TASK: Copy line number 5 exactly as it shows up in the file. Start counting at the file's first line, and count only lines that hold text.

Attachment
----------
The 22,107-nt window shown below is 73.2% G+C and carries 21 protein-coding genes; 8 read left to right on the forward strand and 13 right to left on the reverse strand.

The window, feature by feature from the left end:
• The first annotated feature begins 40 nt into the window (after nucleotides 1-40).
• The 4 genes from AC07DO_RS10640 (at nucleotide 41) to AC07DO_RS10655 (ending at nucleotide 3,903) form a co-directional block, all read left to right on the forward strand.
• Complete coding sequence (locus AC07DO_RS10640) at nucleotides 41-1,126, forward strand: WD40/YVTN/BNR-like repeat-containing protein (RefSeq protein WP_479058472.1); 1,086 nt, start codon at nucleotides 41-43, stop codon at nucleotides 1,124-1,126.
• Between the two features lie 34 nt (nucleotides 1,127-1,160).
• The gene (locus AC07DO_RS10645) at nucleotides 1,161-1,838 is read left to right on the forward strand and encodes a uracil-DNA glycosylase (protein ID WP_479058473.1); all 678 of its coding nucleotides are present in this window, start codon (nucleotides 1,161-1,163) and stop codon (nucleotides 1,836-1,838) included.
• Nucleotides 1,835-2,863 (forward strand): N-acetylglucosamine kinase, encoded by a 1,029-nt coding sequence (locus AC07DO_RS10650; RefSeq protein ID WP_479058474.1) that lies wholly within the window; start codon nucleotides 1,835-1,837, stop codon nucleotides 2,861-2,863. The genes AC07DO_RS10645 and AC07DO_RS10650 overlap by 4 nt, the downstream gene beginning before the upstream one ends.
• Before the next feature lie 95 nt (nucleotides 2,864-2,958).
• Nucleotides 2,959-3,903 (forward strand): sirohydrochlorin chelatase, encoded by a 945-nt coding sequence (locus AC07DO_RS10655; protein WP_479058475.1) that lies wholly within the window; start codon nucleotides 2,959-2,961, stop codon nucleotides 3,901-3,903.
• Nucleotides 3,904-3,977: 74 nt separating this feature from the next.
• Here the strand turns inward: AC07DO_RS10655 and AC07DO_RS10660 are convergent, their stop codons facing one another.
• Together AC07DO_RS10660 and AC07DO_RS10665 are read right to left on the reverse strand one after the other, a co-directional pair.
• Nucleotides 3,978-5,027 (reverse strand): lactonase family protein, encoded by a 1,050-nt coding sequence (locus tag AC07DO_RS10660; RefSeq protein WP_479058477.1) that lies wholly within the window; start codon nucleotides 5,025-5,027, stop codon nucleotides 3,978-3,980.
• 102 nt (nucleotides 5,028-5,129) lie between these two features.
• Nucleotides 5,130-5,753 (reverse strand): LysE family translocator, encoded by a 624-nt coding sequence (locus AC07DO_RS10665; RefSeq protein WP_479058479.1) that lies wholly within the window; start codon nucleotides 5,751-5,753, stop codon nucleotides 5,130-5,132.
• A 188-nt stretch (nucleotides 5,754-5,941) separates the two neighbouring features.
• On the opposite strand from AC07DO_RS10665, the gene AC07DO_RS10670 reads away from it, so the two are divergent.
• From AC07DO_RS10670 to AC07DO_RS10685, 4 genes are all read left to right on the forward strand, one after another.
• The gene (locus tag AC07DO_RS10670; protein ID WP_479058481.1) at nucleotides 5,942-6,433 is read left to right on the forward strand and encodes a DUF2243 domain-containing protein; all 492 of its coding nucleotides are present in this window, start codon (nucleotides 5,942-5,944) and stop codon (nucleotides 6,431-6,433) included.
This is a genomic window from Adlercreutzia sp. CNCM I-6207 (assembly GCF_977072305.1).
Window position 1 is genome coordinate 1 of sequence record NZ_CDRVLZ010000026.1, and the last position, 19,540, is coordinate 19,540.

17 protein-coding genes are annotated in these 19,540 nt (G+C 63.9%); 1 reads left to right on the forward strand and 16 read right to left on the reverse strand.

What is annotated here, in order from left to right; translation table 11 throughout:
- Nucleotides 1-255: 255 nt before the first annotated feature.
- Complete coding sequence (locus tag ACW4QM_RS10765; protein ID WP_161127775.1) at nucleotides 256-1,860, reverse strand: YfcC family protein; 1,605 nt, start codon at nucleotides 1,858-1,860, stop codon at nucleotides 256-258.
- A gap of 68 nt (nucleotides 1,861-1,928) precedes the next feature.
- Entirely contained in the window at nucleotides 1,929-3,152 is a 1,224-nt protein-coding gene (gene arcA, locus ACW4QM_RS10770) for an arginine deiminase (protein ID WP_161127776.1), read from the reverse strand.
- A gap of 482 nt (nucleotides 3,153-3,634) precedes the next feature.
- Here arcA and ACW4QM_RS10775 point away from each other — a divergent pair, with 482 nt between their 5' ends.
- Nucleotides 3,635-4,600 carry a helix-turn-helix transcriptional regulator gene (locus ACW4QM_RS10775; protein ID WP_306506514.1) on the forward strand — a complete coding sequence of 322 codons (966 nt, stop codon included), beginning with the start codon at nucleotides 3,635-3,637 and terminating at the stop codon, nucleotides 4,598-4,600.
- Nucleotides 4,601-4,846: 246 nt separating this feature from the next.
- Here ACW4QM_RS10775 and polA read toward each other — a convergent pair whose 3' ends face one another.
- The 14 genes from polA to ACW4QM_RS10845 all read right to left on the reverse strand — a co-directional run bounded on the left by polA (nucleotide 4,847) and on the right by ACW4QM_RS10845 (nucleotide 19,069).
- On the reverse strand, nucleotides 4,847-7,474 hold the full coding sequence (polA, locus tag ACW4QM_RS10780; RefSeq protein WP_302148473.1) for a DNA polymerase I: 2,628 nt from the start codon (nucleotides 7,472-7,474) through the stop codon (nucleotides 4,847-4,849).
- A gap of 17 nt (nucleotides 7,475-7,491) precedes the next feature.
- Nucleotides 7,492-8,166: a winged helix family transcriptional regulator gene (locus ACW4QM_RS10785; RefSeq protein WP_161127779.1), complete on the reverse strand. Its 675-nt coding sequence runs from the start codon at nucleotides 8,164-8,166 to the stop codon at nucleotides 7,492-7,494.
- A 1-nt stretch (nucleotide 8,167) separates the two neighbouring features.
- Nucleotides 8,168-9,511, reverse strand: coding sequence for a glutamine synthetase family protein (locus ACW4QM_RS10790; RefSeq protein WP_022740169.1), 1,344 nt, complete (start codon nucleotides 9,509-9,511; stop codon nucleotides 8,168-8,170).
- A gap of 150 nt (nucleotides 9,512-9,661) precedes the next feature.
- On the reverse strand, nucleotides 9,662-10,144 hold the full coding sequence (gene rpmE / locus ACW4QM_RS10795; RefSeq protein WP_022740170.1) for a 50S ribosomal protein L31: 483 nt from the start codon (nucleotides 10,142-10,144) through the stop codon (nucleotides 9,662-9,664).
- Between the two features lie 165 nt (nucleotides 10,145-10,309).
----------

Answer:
• Complete coding sequence (locus AC07DO_RS10640) at nucleotides 41-1,126, forward strand: WD40/YVTN/BNR-like repeat-containing protein (RefSeq protein WP_479058472.1); 1,086 nt, start codon at nucleotides 41-43, stop codon at nucleotides 1,124-1,126.